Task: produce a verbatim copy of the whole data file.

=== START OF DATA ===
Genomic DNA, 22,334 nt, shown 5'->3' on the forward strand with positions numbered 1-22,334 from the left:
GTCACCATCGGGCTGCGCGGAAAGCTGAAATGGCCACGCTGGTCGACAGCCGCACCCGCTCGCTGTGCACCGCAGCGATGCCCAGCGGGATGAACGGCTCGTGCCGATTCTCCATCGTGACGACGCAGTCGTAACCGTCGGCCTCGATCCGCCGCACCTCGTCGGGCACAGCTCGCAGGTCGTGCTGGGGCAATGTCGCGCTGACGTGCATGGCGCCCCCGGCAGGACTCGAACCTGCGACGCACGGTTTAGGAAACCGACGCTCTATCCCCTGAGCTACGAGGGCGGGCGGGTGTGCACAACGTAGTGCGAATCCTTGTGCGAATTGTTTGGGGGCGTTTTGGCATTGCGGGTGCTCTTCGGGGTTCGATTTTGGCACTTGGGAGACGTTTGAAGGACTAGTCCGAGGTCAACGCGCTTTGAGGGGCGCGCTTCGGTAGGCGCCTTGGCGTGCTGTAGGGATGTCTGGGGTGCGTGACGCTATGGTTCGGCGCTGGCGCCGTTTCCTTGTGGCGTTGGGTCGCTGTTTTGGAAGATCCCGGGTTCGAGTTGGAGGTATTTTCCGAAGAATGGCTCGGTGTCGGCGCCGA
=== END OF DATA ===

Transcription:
Genomic DNA, 22,334 nt, shown 5'->3' on the forward strand with positions numbered 1-22,334 from the left:
GTCACCATCGGGCTGCGCGGAAAGCTGAAATGGCCACGCTGGTCGACAGCCGCACCCGCTCGCTGTGCACCGCAGCGATGCCCAGCGGGATGAACGGCTCGTGCCGATTCTCCATCGTGACGACGCAGTCGTAACCGTCGGCCTCGATCCGCCGCACCTCGTCGGGCACAGCTCGCAGGTCGTGCTGGGGCAATGTCGCGCTGACGTGCATGGCGCCCCCGGCAGGACTCGAACCTGCGACGCACGGTTTAGGAAACCGACGCTCTATCCCCTGAGCTACGAGGGCGGGCGGGTGTGCACAACGTAGTGCGAATCCTTGTGCGAATTGTTTGGGGGCGTTTTGGCATTGCGGGTGCTCTTCGGGGTTCGATTTTGGCACTTGGGAGACGTTTGAAGGACTAGTCCGAGGTCAACGCGCTTTGAGGGGCGCGCTTCGGTAGGCGCCTTGGCGTGCTGTAGGGATGTCTGGGGTGCGTGACGCTATGGTTCGGCGCTGGCGCCGTTTCCTTGTGGCGTTGGGTCGCTGTTTTGGAAGATCCCGGGTTCGAGTTGGAGGTATTTTCCGAAGAATGGCTCGGTGTCGGCGCCGA